Leo Varadkar’s TV Guide


FOLLOWING exchanges in the Dáil yesterday during which the Taoiseach confessed to being a fan of UK poverty porn show ‘Benefits Street’ due to its accurate portrayal of life on benefits in Britain, the Fine Gael leader isn’t done spreading the word on great pieces of culture.

Praising the show because it acted as the perfect counter weight to a film he was asked if had seen; Ken Loach’s film ‘I, Daniel Blake’ which erroneously depicts people in receipt of various social welfare benefits as almost too human, the Taoiseach has gone a step further with a great list of bingeable TV recommendations.

Why was a movie and TV discussion kicking off in the Dáil? Because the government is planning to overhaul disability payments into three separate tiers based on a disabled person’s ‘capacity to work’ but enough about that shite, here’s Leo Varadkar’s TV Guide:

A Christmas Carol – it’s never too early or too late in Varadkar’s book to watch any and all TV adaptations of the Charles Dickens classic. Rewatching in hope against hope Tiny Tim dies sooner and in a more painful way.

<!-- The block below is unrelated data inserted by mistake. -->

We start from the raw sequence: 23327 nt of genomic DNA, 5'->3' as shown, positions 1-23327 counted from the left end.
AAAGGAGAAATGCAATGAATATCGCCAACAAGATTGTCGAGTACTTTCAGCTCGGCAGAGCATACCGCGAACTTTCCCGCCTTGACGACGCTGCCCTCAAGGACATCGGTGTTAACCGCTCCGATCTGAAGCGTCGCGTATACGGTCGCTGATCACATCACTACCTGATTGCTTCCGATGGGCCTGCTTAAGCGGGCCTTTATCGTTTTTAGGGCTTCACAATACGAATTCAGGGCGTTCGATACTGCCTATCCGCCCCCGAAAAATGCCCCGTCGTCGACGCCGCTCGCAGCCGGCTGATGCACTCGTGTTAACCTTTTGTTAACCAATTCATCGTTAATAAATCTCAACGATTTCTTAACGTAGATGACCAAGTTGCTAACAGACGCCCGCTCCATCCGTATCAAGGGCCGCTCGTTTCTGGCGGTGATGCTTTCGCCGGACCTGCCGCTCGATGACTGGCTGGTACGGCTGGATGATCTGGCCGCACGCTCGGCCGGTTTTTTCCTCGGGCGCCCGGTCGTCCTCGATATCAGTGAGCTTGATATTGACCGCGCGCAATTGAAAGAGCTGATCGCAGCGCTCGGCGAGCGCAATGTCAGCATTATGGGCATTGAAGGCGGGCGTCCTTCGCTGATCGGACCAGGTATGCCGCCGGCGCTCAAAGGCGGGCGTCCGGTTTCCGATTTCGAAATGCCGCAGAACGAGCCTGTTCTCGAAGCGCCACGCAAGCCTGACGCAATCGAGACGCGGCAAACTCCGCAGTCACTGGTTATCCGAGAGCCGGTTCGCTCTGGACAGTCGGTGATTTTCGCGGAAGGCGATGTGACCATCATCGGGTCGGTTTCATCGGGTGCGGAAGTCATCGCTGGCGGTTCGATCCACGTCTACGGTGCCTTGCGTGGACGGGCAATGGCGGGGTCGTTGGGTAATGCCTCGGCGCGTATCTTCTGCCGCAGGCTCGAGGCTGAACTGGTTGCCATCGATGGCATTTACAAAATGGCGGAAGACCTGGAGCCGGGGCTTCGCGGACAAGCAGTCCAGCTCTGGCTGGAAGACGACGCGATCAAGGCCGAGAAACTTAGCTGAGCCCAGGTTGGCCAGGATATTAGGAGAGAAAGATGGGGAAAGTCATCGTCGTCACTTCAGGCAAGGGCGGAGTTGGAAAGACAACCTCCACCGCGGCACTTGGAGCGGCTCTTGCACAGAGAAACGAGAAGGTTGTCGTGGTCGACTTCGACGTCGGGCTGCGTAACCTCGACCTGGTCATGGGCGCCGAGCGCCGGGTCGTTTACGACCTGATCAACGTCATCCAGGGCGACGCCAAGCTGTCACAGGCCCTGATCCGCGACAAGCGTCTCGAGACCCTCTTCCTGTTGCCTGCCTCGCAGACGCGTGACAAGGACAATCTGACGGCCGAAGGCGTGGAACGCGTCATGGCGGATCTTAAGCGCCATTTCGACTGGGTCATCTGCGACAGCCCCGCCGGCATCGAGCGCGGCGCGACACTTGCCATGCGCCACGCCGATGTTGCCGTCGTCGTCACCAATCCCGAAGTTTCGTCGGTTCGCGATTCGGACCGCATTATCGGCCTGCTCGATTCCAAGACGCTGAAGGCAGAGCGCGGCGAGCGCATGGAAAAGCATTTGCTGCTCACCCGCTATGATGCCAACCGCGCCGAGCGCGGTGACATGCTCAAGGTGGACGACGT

Shameless – although the former Minister for Health hasn’t watched you can just tell from the poster that you’re contempt for poor people isn’t going to be dulled much.

Welfare Cheats Cheat Us All (unproduced script by writer Leo Varadkar, available on request. RTÉ can get in touch directly. Not at constituency office though that has been closed down and there’s a post box in an industrial you can send correspondence to) – While details of this script are scant it is not believed to focus on former Fine Gael candidate Lyndsey Clarke who was jailed for operating a false ‘identity factory’ which defrauded banks and credit unions of €400,000.

Little Britain – only the Vicky Pollard bits though, what a money draining slob. It is to accurate portrayals of someone on benefits what Michelangelo is to chapel ceilings.

Jeremy Kyle – great for fans of people who like to see a wealthy man shout at poor people and belittle them and encourage others to do the same. If they ever bring it back, would they consider an Irish host this time?